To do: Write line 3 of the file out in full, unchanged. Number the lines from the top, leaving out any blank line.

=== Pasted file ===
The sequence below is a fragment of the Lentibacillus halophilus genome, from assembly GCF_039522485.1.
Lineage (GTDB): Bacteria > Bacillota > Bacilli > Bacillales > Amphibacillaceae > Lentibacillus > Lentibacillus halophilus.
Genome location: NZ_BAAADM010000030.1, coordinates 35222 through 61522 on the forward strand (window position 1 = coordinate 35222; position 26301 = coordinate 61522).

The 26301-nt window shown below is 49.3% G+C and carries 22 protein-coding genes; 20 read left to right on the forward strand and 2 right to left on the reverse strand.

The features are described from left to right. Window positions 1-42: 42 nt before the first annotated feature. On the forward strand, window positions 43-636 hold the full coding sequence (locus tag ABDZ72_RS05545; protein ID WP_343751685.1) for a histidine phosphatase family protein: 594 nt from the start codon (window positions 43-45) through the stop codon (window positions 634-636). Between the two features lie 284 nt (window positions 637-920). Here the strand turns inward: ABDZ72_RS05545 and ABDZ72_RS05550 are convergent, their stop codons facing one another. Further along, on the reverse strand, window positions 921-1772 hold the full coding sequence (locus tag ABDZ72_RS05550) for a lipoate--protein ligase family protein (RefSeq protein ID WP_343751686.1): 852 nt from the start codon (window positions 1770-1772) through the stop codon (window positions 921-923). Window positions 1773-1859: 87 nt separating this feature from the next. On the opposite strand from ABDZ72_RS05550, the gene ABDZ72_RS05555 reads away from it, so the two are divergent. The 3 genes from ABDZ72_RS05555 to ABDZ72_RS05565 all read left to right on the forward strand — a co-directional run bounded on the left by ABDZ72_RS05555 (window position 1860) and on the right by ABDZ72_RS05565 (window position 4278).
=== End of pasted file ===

Genome location: NZ_BAAADM010000030.1, coordinates 35222 through 61522 on the forward strand (window position 1 = coordinate 35222; position 26301 = coordinate 61522).